The consequences of the coronavirus pandemic for real estate have not surprised so far, even if some sector leaders are complaining, says David Hodes, managing partner at capital advisory firm Hodes Weill & Associates.
The current financial crisis resulting from a global economic shutdown in the face of covid-19 is unlike anything any of us have experienced.
Compressed into a little more than a month, we have seen a calamitous rise in unemployment as economic activity across the globe ground to a halt. Countries are shut down. Other than healthcare workers and other service providers working tirelessly to keep our communities safe, most work from home – if still employed. It took six weeks for unemployment to rise in the US from a more than 50 year low of 3.5 percent to more than 10 percent at time of writing.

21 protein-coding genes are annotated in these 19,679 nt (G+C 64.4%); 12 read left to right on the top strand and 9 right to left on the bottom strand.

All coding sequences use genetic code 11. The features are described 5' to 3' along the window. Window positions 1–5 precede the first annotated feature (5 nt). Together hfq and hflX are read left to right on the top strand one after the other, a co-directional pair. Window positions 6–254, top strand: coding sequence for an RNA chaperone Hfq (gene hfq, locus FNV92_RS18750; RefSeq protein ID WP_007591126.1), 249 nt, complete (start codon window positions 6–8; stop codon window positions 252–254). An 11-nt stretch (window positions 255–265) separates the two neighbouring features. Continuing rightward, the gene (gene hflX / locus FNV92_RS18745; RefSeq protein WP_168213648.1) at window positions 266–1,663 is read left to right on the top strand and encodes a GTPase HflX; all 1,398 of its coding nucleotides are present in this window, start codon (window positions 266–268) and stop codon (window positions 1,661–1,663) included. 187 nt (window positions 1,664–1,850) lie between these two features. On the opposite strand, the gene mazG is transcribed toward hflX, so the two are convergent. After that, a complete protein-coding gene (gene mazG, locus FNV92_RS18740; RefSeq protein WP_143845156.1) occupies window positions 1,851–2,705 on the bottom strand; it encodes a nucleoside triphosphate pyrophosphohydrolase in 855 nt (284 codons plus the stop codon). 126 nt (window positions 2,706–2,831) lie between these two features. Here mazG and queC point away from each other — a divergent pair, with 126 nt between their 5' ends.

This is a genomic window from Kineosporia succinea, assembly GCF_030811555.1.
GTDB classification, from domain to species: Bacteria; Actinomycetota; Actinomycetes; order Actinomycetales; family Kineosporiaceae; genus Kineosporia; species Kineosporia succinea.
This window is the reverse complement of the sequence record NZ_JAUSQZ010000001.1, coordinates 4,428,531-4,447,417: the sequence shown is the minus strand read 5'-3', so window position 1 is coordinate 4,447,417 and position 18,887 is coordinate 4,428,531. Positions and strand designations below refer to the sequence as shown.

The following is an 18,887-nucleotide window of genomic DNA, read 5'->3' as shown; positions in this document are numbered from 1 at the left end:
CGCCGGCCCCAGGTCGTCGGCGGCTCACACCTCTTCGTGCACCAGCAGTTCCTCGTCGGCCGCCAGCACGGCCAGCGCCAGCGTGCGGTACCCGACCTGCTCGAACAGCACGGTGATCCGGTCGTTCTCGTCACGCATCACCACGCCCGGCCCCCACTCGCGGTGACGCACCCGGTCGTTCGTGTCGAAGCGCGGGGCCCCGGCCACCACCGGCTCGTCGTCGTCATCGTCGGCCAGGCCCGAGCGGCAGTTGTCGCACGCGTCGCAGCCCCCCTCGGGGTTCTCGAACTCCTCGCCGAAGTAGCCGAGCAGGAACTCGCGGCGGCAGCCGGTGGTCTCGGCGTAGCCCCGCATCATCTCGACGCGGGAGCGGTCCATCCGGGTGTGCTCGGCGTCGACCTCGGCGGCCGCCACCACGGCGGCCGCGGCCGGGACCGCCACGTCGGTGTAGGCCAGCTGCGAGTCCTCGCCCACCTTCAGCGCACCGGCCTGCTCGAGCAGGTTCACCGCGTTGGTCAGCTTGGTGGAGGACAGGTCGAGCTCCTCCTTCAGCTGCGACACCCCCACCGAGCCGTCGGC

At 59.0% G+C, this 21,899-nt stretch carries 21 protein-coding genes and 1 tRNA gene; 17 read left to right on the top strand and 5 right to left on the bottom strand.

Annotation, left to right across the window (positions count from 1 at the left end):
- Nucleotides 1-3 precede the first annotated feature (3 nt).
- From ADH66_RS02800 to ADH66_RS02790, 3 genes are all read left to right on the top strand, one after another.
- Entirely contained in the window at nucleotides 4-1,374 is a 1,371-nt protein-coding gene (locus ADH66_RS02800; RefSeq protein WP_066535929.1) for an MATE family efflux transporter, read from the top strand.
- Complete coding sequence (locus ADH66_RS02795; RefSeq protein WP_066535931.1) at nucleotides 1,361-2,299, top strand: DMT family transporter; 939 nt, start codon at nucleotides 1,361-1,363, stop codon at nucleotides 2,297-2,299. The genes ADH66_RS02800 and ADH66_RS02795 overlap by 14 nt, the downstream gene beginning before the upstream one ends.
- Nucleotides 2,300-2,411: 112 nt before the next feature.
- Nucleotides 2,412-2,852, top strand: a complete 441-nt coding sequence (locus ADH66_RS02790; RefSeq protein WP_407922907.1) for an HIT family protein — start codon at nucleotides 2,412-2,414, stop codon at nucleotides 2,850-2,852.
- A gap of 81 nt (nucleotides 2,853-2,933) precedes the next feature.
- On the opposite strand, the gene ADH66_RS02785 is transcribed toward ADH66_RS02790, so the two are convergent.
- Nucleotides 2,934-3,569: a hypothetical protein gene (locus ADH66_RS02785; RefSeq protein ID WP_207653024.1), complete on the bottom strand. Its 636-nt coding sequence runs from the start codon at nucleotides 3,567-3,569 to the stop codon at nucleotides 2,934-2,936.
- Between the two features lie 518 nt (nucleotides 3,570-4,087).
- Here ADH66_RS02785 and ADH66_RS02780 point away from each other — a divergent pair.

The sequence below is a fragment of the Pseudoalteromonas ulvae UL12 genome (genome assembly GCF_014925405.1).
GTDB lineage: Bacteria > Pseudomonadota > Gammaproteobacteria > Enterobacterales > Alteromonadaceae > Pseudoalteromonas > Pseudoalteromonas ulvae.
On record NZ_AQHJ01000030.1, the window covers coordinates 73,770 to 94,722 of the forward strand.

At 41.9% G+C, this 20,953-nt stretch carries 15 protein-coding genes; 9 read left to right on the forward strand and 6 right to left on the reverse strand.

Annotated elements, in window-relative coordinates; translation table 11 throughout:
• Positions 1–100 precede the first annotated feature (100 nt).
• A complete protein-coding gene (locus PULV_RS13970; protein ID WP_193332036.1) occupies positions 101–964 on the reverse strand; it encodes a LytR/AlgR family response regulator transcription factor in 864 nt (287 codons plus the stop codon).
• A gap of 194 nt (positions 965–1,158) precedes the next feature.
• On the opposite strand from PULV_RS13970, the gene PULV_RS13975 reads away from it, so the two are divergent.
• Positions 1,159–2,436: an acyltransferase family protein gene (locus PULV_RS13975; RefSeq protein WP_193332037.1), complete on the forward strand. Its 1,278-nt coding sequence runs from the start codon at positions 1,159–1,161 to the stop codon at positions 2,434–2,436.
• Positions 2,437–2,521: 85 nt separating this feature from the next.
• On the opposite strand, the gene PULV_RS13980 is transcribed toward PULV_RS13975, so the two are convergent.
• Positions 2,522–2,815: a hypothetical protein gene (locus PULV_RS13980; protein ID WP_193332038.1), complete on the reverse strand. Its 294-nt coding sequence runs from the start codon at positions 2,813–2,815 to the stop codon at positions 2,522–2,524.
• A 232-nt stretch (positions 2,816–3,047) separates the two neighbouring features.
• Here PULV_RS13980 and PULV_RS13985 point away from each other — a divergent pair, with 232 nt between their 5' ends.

It has been well chronicled that real estate did not cause this financial crisis. In fact, the real estate market entered this crisis in good shape, with supply and demand in relative balance – at least based on pre-covid demand – and enough global economic growth to maintain leasing momentum. There were some problems in retail and in a few condominium and hotel markets, but generally speaking, conditions were relatively benign and liquidity was ample.
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